It's interesting, because his attempt there to make a statement delays the mission slightly. They really wanted to get on the ground and get off the ground very quickly. But they also felt it was important to hold the confidence of the FARC rebels. You can see them in the background, in the bushes, as the captives are being led to the helicopter that will be their rescue.

Now, one of the things that's really gripping about this is you can see how emotionally drained these captives are after five, six, again, even 10 years of captivity. And then the elation that erupts when they're on the aircraft, the helicopter, after it's taken off and they're told that this is the Colombian national army, and that they are free. And you can hear the emotion, and you can see the emotion as they're doing that.

A couple of interesting points that the Colombian military revealed in releasing these videos. One is, the extent of U.S. assistance, which included aerial surveillance, intelligence before the mission, and the placement of special emergency beacons on each of these helicopters, which had been painted white to disguise the Colombian army markings.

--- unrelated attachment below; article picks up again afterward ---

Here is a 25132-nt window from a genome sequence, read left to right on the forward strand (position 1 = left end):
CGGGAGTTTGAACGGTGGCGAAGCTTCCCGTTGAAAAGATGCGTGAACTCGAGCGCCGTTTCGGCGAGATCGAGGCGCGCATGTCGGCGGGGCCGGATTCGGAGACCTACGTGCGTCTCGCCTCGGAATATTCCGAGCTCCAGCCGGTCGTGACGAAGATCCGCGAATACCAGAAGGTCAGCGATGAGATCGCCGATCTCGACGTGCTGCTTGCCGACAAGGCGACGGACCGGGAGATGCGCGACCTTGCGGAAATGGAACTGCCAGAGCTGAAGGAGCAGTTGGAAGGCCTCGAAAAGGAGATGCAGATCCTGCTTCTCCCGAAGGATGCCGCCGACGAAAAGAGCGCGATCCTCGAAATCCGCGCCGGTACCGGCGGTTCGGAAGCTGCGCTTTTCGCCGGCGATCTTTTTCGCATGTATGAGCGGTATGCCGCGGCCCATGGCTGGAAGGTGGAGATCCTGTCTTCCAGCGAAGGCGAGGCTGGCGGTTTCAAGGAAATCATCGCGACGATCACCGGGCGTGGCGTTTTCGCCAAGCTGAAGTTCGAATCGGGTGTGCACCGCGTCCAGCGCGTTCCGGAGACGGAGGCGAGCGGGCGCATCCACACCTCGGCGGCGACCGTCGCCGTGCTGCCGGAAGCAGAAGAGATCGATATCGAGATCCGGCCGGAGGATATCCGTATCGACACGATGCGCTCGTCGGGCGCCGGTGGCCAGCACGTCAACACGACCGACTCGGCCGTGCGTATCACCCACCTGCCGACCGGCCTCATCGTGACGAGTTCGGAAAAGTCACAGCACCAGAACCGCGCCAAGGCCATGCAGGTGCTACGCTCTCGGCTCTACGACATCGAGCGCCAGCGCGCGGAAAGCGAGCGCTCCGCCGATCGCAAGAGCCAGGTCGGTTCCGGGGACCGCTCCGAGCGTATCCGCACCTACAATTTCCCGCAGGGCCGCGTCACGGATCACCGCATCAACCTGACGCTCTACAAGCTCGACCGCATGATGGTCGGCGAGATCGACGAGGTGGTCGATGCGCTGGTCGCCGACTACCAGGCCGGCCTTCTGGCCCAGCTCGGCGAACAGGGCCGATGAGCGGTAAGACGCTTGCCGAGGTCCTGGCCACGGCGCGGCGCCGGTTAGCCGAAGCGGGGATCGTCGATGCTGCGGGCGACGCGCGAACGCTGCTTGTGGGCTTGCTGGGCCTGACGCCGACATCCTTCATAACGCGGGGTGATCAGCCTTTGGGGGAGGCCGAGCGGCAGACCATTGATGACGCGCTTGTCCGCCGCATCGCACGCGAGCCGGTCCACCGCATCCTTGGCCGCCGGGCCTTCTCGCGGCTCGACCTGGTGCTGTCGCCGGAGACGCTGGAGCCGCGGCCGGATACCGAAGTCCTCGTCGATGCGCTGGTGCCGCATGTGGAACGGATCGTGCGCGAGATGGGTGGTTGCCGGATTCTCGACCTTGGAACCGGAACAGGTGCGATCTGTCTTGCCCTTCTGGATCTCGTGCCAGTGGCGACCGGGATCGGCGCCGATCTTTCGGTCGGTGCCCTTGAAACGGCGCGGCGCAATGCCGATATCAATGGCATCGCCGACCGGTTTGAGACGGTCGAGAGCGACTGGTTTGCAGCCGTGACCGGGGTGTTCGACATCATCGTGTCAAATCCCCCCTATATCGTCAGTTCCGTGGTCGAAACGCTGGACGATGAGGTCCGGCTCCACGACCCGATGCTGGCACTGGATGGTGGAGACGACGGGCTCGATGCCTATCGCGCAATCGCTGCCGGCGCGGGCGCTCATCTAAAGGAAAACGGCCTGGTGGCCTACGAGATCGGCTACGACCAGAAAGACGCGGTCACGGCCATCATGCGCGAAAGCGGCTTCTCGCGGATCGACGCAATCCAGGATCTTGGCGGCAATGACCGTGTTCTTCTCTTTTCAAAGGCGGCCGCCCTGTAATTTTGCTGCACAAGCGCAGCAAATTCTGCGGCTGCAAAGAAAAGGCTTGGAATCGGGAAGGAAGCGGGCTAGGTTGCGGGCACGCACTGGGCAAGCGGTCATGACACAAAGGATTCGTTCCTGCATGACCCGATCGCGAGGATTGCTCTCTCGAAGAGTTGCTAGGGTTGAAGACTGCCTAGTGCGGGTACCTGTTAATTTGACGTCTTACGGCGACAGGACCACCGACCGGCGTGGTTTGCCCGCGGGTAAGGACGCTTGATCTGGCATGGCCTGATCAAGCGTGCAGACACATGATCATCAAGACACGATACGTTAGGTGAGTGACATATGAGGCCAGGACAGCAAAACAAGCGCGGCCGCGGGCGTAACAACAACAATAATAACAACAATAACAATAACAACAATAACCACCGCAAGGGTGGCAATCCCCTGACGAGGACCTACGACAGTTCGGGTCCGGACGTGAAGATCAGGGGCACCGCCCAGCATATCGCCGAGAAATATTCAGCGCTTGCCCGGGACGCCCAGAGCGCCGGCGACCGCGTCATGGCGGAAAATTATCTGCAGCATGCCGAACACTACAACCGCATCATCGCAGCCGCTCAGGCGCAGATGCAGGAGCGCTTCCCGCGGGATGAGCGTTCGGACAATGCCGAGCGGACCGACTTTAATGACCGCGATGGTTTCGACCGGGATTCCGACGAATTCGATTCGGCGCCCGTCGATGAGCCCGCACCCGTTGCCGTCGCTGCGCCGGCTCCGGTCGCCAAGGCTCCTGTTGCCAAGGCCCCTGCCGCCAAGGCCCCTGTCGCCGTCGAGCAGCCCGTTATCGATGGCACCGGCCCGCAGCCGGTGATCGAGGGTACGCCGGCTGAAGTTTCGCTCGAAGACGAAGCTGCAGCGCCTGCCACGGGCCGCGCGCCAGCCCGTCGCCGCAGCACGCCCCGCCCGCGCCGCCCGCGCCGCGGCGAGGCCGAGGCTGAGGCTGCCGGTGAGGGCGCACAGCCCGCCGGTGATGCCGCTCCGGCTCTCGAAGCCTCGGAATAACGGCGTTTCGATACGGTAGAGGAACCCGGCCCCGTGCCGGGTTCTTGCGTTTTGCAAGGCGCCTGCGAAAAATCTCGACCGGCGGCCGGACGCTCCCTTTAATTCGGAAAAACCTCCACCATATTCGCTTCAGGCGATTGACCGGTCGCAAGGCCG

Also that President Bush was informed of the impending operation 10 days before. And warned that the risk was there, but minimal to the captives because the intelligence officers of the Colombian military that were going in, were going to go in unarmed and had completely rehearsed this scheme to make it appear that they were transporting these captives to another rebel group. The video, about three minutes of which was released, is quite riveting, especially when you hear the contrast between before and after the release -- Suzanne?

MALVEAUX: Thank you, Jamie. Extraordinary story. Seeing here on picture. It could be a major step forward in Iran's nuclear standoff with the west. Iran is now agreeing to preliminary talks.